'I am really new to this commentating thing, and it’s a pretty steep learning curve!' Andy Rice is the man with the headset on and the mic in his hand at the Extreme Sailing Series event in Singapore. He knows plenty about sailing, but how does that translate into talking nineteen to the dozen and getting information across to a crowd that is not necessarily sailing-jargon-literate?
Andy Rice commentating at the Extreme Sailing Series 2014 Singapore event
'It’s a lot harder than I anticipated.' Well, that’s honest for a start! 'It’s like patting your head and rubbing your tummy at the same time. Place-changing the whole, whole time. Whoever starts well doesn’t necessarily they are going to do well – so many place changes, it feels like calling a horse race sometimes, and it is so unpredictable. Not to mention the fact that there's someone talking in your ear at the same time'
'What we are learning all the time is that knowing this game too well may mean knowing too much.
We have to make the commentary accessible to non-sailors, and trying to remember what you didn’t know before you got into this all. We are getting lessons in this all the time – don’t talk about ‘the windward mark’, talk about ‘the red mark at the top of the screen’ and don’t assume too much knowledge.'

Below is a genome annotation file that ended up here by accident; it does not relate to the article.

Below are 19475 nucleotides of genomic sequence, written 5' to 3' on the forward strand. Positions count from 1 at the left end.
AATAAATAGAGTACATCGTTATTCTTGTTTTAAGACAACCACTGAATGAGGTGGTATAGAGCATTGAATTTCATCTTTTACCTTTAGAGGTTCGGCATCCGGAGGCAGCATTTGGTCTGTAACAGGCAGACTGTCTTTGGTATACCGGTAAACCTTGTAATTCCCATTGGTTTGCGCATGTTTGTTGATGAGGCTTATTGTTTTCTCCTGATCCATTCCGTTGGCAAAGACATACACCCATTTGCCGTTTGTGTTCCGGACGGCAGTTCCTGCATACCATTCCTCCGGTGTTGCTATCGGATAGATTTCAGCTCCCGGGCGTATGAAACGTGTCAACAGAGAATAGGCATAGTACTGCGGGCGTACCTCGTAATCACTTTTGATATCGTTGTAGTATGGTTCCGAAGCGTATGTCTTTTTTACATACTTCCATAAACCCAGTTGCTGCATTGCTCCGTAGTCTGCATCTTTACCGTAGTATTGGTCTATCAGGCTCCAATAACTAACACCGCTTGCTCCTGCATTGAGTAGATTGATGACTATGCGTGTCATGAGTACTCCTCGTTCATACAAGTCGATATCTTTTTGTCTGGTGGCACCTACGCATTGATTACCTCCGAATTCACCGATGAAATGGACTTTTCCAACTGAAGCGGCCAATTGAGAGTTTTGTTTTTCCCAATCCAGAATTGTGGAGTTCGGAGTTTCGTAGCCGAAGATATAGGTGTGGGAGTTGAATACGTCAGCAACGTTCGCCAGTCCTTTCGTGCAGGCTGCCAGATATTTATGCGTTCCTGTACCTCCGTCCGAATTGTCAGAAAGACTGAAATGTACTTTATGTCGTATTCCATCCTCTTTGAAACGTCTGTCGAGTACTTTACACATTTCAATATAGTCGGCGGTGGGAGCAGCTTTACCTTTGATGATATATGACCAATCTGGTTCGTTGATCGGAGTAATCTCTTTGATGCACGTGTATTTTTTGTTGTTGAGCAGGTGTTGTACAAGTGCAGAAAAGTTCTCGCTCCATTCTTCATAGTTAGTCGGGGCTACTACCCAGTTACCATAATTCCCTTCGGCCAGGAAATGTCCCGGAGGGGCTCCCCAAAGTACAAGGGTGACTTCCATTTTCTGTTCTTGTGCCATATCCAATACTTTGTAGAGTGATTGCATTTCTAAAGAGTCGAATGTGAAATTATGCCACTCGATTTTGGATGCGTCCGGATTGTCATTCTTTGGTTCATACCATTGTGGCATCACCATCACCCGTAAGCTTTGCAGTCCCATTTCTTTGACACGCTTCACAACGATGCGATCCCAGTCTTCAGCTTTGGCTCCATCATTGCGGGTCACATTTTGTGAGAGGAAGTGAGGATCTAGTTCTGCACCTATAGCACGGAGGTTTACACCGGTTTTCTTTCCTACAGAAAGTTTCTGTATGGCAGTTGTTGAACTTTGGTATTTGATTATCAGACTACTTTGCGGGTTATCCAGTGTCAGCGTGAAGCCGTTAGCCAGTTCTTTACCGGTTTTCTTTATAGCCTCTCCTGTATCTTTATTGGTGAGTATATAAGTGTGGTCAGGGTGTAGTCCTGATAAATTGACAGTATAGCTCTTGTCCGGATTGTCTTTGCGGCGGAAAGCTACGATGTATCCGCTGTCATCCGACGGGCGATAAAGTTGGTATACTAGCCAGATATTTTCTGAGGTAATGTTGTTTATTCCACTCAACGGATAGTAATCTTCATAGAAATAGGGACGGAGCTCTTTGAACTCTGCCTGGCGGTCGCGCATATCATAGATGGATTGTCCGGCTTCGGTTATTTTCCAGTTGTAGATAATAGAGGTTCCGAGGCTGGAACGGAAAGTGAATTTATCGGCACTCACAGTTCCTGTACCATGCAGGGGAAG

Accessibility is one thing, but there are two sides to every equation. To dig up a well-worn and very Catholic question, ‘How far can you go?’ Rice thinks that there is such a thing as too much ‘dumbing down’. 'I think you’ve got to try and take the audience with you as well. Educate, as it were. You really can’t spend the whole time on air trying to explain absolutely everything, I think that would turn everybody off!'
'If there is a website attached to the event and you can get people interested enough to go and take a look (www.extremesailingseries.com for those of you at the back) then that’s where they can fill in the gaps - if they are sufficiently interested. That’s the balance that is tricky to hit.'
'When I watch rugby I certainly don’t understand every nuance of what’s going on, but I still enjoy the game.
Sometimes, heck, I’m not even sure why the ref has blown his whistle, but it doesn’t detract from the match. Sure, maybe I’d enjoy it even more if I did appreciate all the subtleties, but that’s for me to find out, and meanwhile I am sufficiently interested in the sport to enjoy a Six Nations’ game, and watch another one.
What I’d like to be able to do is get the spectators here sufficiently interested to sit up and take notice next time they see some sailing going on.'